The U.S. Energy Information Administration estimates next month's biggest oil production increase to be in the Permian region in Texas, a report revealed on Tuesday.
According to the agency's latest Drilling Productivity Report, the oil production in the Permian is estimated to increase from 3,981 thousand barrels per day (kb/d) in February to 4,024 kb/d in March, up by 43 kb/d.
Gas production in the region is also estimated to increase by 219 million cubic feet per day (mcf/d) (6.2 million cubic meters) to 13,397 mcf/d over the same period.
In total, the EIA sees a monthly increase of 84 kb/d across five of the seven key regions including Anadarko, Appalachia, Bakken, Eagle Ford, Haynesville, Niobrara and Permian.
Next month, the daily oil production in Appalachia is estimated to go up to 141 kb/d from 138 kb/d, Eagle Ford is expected to reach 1,438 kb/d from 1,429 kb/d, Bakken’s output is forecast to increase to 1,452 kb/d from 1,439 kb/d, while production from Niobrara is to hit 713 kb/d from 697 kb/d.
No change is expected in Anadarko, and Haynesville regions, where output is expected to remain flat at 587 kb/d and 43 kb/d, respectively.
-Total daily gas output expected to go up by 858 mcf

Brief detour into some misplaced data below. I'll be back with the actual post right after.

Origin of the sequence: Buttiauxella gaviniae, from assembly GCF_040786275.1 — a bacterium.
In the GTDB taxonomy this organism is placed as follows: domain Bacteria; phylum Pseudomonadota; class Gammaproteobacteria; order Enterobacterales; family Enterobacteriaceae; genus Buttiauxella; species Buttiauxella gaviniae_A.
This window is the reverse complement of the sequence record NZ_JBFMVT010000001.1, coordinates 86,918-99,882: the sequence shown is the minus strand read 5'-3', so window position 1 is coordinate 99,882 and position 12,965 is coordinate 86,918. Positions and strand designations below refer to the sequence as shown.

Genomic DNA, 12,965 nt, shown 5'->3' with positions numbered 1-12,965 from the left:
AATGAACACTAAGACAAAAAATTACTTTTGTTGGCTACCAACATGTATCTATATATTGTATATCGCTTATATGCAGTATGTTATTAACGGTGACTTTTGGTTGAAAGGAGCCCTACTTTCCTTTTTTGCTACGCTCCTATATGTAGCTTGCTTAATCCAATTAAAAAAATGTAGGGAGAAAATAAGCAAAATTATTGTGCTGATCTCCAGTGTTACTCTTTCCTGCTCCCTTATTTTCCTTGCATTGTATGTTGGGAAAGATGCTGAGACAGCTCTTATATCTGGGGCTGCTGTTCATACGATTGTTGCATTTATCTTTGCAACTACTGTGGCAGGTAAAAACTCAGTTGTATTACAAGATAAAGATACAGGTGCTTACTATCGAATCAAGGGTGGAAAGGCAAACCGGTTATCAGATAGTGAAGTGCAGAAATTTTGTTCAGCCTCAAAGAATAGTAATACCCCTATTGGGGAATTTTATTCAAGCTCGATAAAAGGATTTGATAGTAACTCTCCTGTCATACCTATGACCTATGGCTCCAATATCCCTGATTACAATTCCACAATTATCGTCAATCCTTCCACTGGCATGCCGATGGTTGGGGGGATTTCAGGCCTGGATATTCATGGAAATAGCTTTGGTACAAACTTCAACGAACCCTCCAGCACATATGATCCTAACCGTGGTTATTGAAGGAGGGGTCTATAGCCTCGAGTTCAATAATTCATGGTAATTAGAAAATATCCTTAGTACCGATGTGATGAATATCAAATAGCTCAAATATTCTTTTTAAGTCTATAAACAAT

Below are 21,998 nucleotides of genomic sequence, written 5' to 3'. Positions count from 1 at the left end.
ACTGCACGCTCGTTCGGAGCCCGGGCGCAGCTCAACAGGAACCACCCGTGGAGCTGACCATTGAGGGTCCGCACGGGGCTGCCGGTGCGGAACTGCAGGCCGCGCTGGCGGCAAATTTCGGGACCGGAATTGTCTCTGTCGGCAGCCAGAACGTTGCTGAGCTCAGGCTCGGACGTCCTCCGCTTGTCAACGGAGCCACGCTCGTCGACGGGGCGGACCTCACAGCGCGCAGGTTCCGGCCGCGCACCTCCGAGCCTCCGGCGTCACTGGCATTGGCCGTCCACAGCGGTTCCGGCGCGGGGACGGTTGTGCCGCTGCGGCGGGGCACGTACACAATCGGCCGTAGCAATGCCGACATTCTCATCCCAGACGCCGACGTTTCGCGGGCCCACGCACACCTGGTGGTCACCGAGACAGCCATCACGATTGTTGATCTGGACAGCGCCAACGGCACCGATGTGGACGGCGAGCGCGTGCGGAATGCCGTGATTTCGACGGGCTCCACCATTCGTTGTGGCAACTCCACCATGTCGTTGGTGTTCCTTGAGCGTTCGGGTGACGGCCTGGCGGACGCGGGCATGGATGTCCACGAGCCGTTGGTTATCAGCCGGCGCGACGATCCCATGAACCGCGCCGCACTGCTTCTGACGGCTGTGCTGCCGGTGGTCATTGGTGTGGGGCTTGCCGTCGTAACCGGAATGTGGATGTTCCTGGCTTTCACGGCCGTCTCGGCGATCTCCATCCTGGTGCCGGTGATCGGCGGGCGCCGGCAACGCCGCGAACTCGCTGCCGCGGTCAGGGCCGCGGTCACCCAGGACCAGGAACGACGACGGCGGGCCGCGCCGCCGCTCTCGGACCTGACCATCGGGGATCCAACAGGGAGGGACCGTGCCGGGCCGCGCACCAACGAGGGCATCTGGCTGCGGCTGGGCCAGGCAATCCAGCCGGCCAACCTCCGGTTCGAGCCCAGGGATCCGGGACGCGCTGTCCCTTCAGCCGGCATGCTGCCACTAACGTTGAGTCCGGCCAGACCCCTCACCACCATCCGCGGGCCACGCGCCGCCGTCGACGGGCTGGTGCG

According to the EIA's estimates, gas production in the seven key regions is expected to reach 77,967 mcf/d in March from 77,109 mcf/d in February, an increase of 858 mcf/d
The biggest increase is expected in Appalachia, where daily gas production is estimated to rise to 31,602 mcf from 31,292 mcf this month – an increase of 310 mcf.
The estimates for the other five regions are as follows:
Haynesville: up to 10,265 mcf from 10,105 mcf
Eagle Ford: up to 6,937 mcf from 6,885 mcf
Niobrara: up to 5,319 mcf from 5,256 mcf
Anadarko: up to 7,706 mcf from 7,666 mcf
Bakken: up to 2,741 mcf from 2,727 mcf
The Drilling Productivity Report uses recent data on the total number of drilling rigs in operation along with estimates of drilling productivity and estimated changes in production from existing oil and natural gas wells to provide estimated changes in oil and natural gas production for seven key regions.
EIA's approach does not distinguish between oil-directed rigs and gas-directed rigs because once a well is completed it may produce both oil and gas; more than half of the wells produce both.
By Hale Turkes